There is no better place to write about Chinese art than Beijing, where I’m currently leading a tour on behalf of the Art Gallery Society of NSW. While much of China’s imperial art heritage remains in Taiwan, quarantined from the vandalism of the Maoist era, Beijing is the undisputed centre of Chinese contemporary art. The activity in this city is feverish, with a constant stream of openings and art events.
To a much greater extent than Australia, the action is in the studios rather than the galleries. Visit the studio of a leading artist and you won’t find a bolt-hole where a painter labours away in isolation. Instead, the visitor might be confronted with something half-way between a factory and salon. Some artists are like foremen directing teams of assistants. There is a constant stream of visitors – dealers, collectors, curators and critics, many of them from Europe or America.
One of the most desirable visitors nowadays is Judith Neilson, who makes regular trips to China looking for works to add to the White Rabbit collection. She doesn’t confine herself to the big studios, but goes searching for new talent. The fruits of these excursions are displayed in the gallery in Chippendale, which is fast becoming one of this city’s most fashionable drawcards.
The shows at White Rabbit tend to turn over every six months. The current exhibition, Beyond the Frame, is a mixture of works that have been seen before and new acquisitions. Among the old favourites is Bing Yi’s Six Accounts of a Floating Life (2008), a loose, expressive painting that has few precedents in Chinese art. Bing Yi, who divides her time between China and the United States, has crafted a style that combines eastern and western sensibilities. Her work does not fit into any movement, but it remains unmistakably Chinese.
Bing Yi, Six Accounts of a Floating Life, 2008
Back again is Ai Weiwei’s Oil spill (2007) – a series of shiny black porcelain discs that sit flat on the floor, mimicking drops of black gold. In typical fashion, Ai Weiwei takes a substance associated with toxic pollution and transforms it into an aesthetic delicacy. Such ironic turnarounds and dislocations are characteristic of his work, which is usually more oblique in its social criticisms that the artist himself.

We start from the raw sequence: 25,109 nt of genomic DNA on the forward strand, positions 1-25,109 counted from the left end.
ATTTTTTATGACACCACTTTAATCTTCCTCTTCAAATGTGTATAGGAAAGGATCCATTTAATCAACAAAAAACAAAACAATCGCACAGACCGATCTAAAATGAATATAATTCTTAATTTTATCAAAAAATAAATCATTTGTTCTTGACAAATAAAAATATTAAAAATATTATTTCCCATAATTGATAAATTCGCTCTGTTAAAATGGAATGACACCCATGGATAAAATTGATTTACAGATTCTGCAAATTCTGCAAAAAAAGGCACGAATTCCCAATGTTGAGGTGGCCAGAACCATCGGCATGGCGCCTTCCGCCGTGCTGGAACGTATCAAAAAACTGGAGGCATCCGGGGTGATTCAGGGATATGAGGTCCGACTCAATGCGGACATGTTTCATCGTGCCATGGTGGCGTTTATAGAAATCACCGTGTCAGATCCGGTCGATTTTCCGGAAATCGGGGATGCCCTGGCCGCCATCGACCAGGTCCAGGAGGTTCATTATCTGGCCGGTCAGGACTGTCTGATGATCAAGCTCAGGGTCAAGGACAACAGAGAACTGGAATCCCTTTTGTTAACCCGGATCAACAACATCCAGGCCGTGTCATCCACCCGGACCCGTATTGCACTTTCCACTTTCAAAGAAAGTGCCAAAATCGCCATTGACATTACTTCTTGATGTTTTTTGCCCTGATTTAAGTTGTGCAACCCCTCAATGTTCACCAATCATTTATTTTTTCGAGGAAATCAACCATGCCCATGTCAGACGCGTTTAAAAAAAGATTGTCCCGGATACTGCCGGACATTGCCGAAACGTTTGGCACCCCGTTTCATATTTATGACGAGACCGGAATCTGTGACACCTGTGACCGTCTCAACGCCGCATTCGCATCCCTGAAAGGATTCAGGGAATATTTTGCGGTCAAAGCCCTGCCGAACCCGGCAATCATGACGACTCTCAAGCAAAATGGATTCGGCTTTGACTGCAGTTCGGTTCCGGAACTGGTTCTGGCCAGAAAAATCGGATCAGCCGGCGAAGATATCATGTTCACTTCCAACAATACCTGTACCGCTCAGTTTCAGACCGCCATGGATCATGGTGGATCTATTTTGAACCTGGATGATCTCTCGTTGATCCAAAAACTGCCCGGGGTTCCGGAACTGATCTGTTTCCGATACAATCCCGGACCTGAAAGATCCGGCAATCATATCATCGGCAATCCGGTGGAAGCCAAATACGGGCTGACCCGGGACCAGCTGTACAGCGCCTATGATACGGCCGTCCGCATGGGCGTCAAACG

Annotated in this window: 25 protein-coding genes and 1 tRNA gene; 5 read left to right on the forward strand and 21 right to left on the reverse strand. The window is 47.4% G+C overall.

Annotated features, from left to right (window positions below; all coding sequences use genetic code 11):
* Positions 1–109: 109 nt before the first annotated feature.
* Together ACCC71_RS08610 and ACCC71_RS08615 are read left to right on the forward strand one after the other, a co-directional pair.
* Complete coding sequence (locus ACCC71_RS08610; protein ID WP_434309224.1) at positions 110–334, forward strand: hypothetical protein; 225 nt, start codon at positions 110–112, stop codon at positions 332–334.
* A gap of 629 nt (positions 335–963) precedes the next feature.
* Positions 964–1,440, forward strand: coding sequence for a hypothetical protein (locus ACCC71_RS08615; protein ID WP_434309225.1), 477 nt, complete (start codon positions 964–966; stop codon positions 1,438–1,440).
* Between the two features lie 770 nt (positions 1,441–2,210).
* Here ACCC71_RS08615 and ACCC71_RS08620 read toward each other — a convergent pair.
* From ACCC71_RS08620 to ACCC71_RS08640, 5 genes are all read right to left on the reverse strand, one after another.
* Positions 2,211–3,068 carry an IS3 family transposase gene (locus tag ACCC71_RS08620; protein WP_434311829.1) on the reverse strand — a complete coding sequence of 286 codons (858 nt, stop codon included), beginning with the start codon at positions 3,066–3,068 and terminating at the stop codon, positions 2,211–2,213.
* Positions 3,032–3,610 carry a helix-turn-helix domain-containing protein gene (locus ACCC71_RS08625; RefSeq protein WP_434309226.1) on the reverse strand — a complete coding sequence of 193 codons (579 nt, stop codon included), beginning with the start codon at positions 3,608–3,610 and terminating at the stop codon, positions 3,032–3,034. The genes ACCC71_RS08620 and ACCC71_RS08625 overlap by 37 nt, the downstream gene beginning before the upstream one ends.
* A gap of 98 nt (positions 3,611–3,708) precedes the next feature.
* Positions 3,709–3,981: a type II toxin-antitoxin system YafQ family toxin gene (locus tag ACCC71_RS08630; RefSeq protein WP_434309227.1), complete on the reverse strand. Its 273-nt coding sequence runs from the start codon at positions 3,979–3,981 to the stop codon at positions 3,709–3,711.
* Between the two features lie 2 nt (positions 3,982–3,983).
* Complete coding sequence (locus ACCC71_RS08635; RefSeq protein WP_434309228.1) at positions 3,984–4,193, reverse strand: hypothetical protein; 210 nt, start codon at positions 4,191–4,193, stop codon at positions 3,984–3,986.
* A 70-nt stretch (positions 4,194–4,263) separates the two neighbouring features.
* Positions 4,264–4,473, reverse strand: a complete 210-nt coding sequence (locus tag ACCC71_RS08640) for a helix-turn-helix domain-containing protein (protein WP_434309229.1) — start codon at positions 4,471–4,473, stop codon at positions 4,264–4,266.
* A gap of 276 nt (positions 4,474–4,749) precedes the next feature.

Incidentallly, the word in Beijing is that the authorities are starting to take a more softly-softly approach with troublesome artists: inviting them out for dinner and quietly suggesting they tone down their avant-garde gambits. One thinks of the old adage that there’s no such thing as a free lunch, but at least it’s an advance on summary arrest and detention. When the Party decides that it’s easier to kill artists with kindness they’ll have the makings of the arts welfare state we endure in the so-called free world.
Another piece enjoying a second showing at White Rabbit is Lu Zhengyuan’s Mental Patients (2006), seven life-sized figures in grey, with blank stares and an air of stagnation that denotes lives without hope. Australia has its own problems with such institutions, but there can be few places more depressing than Chinese mental hospitals, which have been used as human dumping grounds.
Attention was focused on such institutions by a famous series of photographs by Lu Nan, who travelled all over China documenting the lives of the mentally ill. He followed this with a series devoted to Catholicism in China, then one on the peasants of Tibet. A more recent series, Prison camps in North Myanmar (2006) is included in Beyond the Frame. It is a typically bleak view of men, women and children imprisoned for drug offenses. They live in uncomfortably close quarters, often in chains, acting out a parody of village life.
To appreciate these photos one needs recall the forced positivism of the pre-reform era, when heroic Socialist Realism was the order of the day. Artists were obliged to show handsome workers, peasants and soldiers achieving great feats for the Motherland, beaming as if they were having the time of their lives. The truth is that for most Chinese, even today, life is a struggle, with no real sense of security. Lu Nan shows us those on the bottom of the heap, who have little option but to resign themselves to circumstances.